It’s difficult to pick an optimal number—the “right” answer depends on connectivity, funding for active programming, and other factors. However, we have heard from residents and businesses that large park spaces that can accommodate major events are critically important and must be included in conceptual renderings. Connectivity is one of the driving principles behind the activation planning, so all of the sites along the river should be linked by pathways.
Are there places to tailgate? That's a part of the culture of our downtown events.
Whereas the proposed Conceptual Space Plan for the Shipyards envisions the park as green space, we will work with neighboring properties to make sure they include spaces for tailgating which will continue to be a part of the Downtown culture. The specifics of these spaces are still in progress as we bring the 10 Public Space Principles to life.
Has the traffic through Bay Street along the park been talked about? Any raised walkways across the roads or anything?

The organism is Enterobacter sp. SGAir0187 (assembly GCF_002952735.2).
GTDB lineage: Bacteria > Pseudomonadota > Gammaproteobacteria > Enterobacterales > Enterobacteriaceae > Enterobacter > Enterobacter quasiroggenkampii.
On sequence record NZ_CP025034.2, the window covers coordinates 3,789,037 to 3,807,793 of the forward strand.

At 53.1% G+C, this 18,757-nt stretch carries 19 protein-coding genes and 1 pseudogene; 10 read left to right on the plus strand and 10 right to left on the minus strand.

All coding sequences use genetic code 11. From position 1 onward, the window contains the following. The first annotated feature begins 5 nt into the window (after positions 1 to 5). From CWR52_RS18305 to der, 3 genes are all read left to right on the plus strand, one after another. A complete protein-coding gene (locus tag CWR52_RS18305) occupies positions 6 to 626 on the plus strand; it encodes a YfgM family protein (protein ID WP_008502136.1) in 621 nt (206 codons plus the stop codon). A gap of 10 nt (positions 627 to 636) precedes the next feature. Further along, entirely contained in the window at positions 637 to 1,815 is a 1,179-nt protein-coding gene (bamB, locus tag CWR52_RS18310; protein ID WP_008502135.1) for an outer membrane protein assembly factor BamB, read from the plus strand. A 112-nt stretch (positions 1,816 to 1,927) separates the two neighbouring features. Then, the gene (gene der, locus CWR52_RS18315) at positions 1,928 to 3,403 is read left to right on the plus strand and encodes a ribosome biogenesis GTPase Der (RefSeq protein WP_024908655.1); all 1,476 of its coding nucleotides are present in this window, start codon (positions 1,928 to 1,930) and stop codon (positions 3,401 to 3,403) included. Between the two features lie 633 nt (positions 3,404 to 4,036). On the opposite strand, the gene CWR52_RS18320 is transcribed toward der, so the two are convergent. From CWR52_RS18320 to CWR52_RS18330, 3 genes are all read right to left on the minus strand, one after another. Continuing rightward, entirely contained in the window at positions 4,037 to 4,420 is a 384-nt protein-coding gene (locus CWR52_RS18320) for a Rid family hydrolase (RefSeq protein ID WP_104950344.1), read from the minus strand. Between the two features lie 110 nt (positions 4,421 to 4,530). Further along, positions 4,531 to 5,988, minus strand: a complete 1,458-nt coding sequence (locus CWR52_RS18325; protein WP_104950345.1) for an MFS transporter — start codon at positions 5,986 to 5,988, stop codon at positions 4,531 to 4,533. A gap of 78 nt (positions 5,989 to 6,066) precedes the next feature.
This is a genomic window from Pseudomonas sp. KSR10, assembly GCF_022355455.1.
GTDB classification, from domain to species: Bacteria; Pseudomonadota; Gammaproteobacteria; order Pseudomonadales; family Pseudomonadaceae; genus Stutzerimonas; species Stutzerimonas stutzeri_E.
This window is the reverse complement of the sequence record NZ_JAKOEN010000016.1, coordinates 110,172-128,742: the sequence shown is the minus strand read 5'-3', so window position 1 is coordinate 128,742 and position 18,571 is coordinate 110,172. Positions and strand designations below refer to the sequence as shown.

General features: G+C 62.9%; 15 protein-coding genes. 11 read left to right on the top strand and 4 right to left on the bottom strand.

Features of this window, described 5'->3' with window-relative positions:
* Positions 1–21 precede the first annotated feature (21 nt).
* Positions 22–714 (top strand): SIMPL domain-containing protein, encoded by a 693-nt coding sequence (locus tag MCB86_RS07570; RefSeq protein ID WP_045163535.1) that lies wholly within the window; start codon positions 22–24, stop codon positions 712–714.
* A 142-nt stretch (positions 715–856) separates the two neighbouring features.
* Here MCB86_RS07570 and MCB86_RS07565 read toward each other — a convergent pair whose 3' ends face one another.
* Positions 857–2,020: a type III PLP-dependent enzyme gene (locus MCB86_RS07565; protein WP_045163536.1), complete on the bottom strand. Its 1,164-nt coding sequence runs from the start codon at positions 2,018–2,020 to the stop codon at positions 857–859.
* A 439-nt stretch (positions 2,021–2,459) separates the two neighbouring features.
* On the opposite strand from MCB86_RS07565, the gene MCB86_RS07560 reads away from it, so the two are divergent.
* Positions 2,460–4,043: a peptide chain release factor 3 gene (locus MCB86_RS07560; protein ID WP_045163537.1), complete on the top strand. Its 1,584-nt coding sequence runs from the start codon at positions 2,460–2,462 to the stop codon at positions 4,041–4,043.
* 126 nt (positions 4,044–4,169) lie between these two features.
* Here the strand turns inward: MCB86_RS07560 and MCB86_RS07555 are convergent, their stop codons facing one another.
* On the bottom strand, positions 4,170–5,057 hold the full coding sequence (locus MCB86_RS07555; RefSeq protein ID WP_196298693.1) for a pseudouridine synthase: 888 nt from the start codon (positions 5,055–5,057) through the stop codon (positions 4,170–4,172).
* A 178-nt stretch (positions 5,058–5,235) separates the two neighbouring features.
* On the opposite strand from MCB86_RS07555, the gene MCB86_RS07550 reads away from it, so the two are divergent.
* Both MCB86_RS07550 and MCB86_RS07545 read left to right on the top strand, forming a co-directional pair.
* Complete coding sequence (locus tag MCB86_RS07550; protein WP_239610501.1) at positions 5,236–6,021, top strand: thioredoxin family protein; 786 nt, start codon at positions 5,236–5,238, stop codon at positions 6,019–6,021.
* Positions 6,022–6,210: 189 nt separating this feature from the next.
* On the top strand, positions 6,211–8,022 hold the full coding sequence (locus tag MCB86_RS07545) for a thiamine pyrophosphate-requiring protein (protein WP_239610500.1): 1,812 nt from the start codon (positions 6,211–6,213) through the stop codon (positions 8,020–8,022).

The design for Bay Street was approved by DIA and the City prior to the beginning of our project—and in fact is already under construction—but our team is working to understand current plans and provide recommendations for access points to the park.
How does the Shipyards Conceptual Space Plan incorporate a living shoreline and riverfront spaces that are designed to accommodate flooding?
The Esplanade plan features multiple layers of connected paths running from a new public park west of Hogan’s Creek (starting at Catherine St) to a reimagined Metropolitan Park at the east, with cultural venues and institutions located throughout. A raised green esplanade would serve as the resilient edge throughout the park and protect development and neighborhoods to the north from flooding and sea-level rise. The plan also suggests softening the water’s edge and allowing for direct interaction with the water throughout the park.